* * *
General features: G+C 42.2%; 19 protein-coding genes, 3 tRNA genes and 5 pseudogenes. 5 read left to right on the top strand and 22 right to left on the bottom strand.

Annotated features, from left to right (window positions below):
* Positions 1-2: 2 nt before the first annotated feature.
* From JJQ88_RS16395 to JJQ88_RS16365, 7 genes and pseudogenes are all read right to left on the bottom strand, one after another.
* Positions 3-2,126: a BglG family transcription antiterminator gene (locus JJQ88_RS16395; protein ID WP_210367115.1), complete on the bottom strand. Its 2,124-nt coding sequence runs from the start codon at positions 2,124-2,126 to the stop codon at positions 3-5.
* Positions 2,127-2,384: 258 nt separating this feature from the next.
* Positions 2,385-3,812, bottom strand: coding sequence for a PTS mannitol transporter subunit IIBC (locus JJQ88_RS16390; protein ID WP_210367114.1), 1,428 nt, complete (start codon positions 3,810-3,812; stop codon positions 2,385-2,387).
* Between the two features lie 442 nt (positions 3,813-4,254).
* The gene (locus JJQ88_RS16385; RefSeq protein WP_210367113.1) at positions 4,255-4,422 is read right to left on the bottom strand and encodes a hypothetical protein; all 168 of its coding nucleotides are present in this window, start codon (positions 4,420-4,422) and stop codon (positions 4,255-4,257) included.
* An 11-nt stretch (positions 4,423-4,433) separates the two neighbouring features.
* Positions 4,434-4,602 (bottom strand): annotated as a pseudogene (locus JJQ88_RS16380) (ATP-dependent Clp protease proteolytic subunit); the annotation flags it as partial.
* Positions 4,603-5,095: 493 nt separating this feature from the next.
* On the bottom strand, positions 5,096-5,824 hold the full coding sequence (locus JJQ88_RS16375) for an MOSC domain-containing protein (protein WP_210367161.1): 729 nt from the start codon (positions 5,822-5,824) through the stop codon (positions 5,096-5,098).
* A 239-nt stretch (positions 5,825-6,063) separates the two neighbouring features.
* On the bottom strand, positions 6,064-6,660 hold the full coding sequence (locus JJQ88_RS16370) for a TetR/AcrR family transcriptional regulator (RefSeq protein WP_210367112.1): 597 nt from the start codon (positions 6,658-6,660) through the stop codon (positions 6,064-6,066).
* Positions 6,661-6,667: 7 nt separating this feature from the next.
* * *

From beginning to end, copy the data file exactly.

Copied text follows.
General features: G+C 42.2%; 19 protein-coding genes, 3 tRNA genes and 5 pseudogenes. 5 read left to right on the top strand and 22 right to left on the bottom strand.

Annotated features, from left to right (window positions below):
* Positions 1-2: 2 nt before the first annotated feature.
* From JJQ88_RS16395 to JJQ88_RS16365, 7 genes and pseudogenes are all read right to left on the bottom strand, one after another.
* Positions 3-2,126: a BglG family transcription antiterminator gene (locus JJQ88_RS16395; protein ID WP_210367115.1), complete on the bottom strand. Its 2,124-nt coding sequence runs from the start codon at positions 2,124-2,126 to the stop codon at positions 3-5.
* Positions 2,127-2,384: 258 nt separating this feature from the next.
* Positions 2,385-3,812, bottom strand: coding sequence for a PTS mannitol transporter subunit IIBC (locus JJQ88_RS16390; protein ID WP_210367114.1), 1,428 nt, complete (start codon positions 3,810-3,812; stop codon positions 2,385-2,387).
* Between the two features lie 442 nt (positions 3,813-4,254).
* The gene (locus JJQ88_RS16385; RefSeq protein WP_210367113.1) at positions 4,255-4,422 is read right to left on the bottom strand and encodes a hypothetical protein; all 168 of its coding nucleotides are present in this window, start codon (positions 4,420-4,422) and stop codon (positions 4,255-4,257) included.
* An 11-nt stretch (positions 4,423-4,433) separates the two neighbouring features.
* Positions 4,434-4,602 (bottom strand): annotated as a pseudogene (locus JJQ88_RS16380) (ATP-dependent Clp protease proteolytic subunit); the annotation flags it as partial.
* Positions 4,603-5,095: 493 nt separating this feature from the next.
* On the bottom strand, positions 5,096-5,824 hold the full coding sequence (locus JJQ88_RS16375) for an MOSC domain-containing protein (protein WP_210367161.1): 729 nt from the start codon (positions 5,822-5,824) through the stop codon (positions 5,096-5,098).
* A 239-nt stretch (positions 5,825-6,063) separates the two neighbouring features.
* On the bottom strand, positions 6,064-6,660 hold the full coding sequence (locus JJQ88_RS16370) for a TetR/AcrR family transcriptional regulator (RefSeq protein WP_210367112.1): 597 nt from the start codon (positions 6,658-6,660) through the stop codon (positions 6,064-6,066).
* Positions 6,661-6,667: 7 nt separating this feature from the next.